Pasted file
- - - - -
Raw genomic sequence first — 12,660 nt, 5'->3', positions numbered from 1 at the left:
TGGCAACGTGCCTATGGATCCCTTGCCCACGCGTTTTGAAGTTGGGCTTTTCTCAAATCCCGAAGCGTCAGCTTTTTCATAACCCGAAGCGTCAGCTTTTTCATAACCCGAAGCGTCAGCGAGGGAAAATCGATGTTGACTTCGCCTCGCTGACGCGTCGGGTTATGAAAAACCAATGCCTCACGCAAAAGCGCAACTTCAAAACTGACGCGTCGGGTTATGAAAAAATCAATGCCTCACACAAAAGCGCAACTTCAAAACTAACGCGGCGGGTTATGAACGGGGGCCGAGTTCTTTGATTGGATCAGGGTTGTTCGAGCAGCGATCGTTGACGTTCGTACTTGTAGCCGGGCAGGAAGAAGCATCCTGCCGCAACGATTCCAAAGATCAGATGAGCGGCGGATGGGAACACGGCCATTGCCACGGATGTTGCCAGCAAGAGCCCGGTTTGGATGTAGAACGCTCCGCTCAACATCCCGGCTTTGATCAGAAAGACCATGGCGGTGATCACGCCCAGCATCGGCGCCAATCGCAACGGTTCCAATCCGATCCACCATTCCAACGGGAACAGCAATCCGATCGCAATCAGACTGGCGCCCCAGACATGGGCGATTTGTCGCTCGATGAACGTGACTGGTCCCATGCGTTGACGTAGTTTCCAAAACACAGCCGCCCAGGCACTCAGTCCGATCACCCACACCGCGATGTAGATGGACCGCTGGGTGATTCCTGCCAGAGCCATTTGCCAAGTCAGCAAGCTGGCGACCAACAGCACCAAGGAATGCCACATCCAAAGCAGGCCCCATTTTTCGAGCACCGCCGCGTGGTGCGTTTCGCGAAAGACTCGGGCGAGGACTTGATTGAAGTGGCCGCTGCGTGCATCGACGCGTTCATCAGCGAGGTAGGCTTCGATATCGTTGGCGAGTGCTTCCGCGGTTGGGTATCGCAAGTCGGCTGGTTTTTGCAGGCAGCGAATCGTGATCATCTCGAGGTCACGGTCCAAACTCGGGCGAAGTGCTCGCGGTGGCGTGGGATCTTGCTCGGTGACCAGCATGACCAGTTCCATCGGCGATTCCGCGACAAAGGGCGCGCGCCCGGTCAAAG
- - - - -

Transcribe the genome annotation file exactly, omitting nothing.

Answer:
Raw genomic sequence first — 12,660 nt, 5'->3', positions numbered from 1 at the left:
TGGCAACGTGCCTATGGATCCCTTGCCCACGCGTTTTGAAGTTGGGCTTTTCTCAAATCCCGAAGCGTCAGCTTTTTCATAACCCGAAGCGTCAGCTTTTTCATAACCCGAAGCGTCAGCGAGGGAAAATCGATGTTGACTTCGCCTCGCTGACGCGTCGGGTTATGAAAAACCAATGCCTCACGCAAAAGCGCAACTTCAAAACTGACGCGTCGGGTTATGAAAAAATCAATGCCTCACACAAAAGCGCAACTTCAAAACTAACGCGGCGGGTTATGAACGGGGGCCGAGTTCTTTGATTGGATCAGGGTTGTTCGAGCAGCGATCGTTGACGTTCGTACTTGTAGCCGGGCAGGAAGAAGCATCCTGCCGCAACGATTCCAAAGATCAGATGAGCGGCGGATGGGAACACGGCCATTGCCACGGATGTTGCCAGCAAGAGCCCGGTTTGGATGTAGAACGCTCCGCTCAACATCCCGGCTTTGATCAGAAAGACCATGGCGGTGATCACGCCCAGCATCGGCGCCAATCGCAACGGTTCCAATCCGATCCACCATTCCAACGGGAACAGCAATCCGATCGCAATCAGACTGGCGCCCCAGACATGGGCGATTTGTCGCTCGATGAACGTGACTGGTCCCATGCGTTGACGTAGTTTCCAAAACACAGCCGCCCAGGCACTCAGTCCGATCACCCACACCGCGATGTAGATGGACCGCTGGGTGATTCCTGCCAGAGCCATTTGCCAAGTCAGCAAGCTGGCGACCAACAGCACCAAGGAATGCCACATCCAAAGCAGGCCCCATTTTTCGAGCACCGCCGCGTGGTGCGTTTCGCGAAAGACTCGGGCGAGGACTTGATTGAAGTGGCCGCTGCGTGCATCGACGCGTTCATCAGCGAGGTAGGCTTCGATATCGTTGGCGAGTGCTTCCGCGGTTGGGTATCGCAAGTCGGCTGGTTTTTGCAGGCAGCGAATCGTGATCATCTCGAGGTCACGGTCCAAACTCGGGCGAAGTGCTCGCGGTGGCGTGGGATCTTGCTCGGTGACCAGCATGACCAGTTCCATCGGCGATTCCGCGACAAAGGGCGCGCGCCCGGTCAAAG